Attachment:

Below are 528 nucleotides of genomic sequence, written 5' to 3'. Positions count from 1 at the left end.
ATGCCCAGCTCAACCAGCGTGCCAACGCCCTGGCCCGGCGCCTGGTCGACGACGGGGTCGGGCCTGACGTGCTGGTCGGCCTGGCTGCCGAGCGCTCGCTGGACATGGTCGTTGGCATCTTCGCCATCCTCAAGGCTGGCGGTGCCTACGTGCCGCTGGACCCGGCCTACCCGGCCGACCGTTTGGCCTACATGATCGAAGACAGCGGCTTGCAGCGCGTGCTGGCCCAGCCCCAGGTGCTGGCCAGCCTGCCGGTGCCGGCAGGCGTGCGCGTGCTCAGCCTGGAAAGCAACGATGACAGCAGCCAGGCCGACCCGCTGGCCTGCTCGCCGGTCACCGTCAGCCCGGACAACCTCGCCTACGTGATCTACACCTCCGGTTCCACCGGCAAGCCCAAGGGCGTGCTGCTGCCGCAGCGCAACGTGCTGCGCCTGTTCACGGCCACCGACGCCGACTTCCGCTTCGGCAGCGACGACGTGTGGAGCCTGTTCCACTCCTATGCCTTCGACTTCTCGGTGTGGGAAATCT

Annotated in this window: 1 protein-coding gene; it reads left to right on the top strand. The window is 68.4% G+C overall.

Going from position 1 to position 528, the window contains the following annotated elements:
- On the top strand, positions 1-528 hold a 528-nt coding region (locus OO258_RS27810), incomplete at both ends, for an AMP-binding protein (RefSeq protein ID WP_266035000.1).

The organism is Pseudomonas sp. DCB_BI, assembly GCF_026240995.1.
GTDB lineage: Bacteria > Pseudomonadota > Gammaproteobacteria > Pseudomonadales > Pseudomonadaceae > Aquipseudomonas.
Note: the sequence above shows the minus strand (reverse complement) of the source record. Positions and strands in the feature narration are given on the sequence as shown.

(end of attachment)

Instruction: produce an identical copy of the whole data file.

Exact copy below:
Below are 528 nucleotides of genomic sequence, written 5' to 3'. Positions count from 1 at the left end.
ATGCCCAGCTCAACCAGCGTGCCAACGCCCTGGCCCGGCGCCTGGTCGACGACGGGGTCGGGCCTGACGTGCTGGTCGGCCTGGCTGCCGAGCGCTCGCTGGACATGGTCGTTGGCATCTTCGCCATCCTCAAGGCTGGCGGTGCCTACGTGCCGCTGGACCCGGCCTACCCGGCCGACCGTTTGGCCTACATGATCGAAGACAGCGGCTTGCAGCGCGTGCTGGCCCAGCCCCAGGTGCTGGCCAGCCTGCCGGTGCCGGCAGGCGTGCGCGTGCTCAGCCTGGAAAGCAACGATGACAGCAGCCAGGCCGACCCGCTGGCCTGCTCGCCGGTCACCGTCAGCCCGGACAACCTCGCCTACGTGATCTACACCTCCGGTTCCACCGGCAAGCCCAAGGGCGTGCTGCTGCCGCAGCGCAACGTGCTGCGCCTGTTCACGGCCACCGACGCCGACTTCCGCTTCGGCAGCGACGACGTGTGGAGCCTGTTCCACTCCTATGCCTTCGACTTCTCGGTGTGGGAAATCT

Annotated in this window: 1 protein-coding gene; it reads left to right on the top strand. The window is 68.4% G+C overall.

Going from position 1 to position 528, the window contains the following annotated elements:
- On the top strand, positions 1-528 hold a 528-nt coding region (locus OO258_RS27810), incomplete at both ends, for an AMP-binding protein (RefSeq protein ID WP_266035000.1).

The organism is Pseudomonas sp. DCB_BI, assembly GCF_026240995.1.
GTDB lineage: Bacteria > Pseudomonadota > Gammaproteobacteria > Pseudomonadales > Pseudomonadaceae > Aquipseudomonas.
Note: the sequence above shows the minus strand (reverse complement) of the source record. Positions and strands in the feature narration are given on the sequence as shown.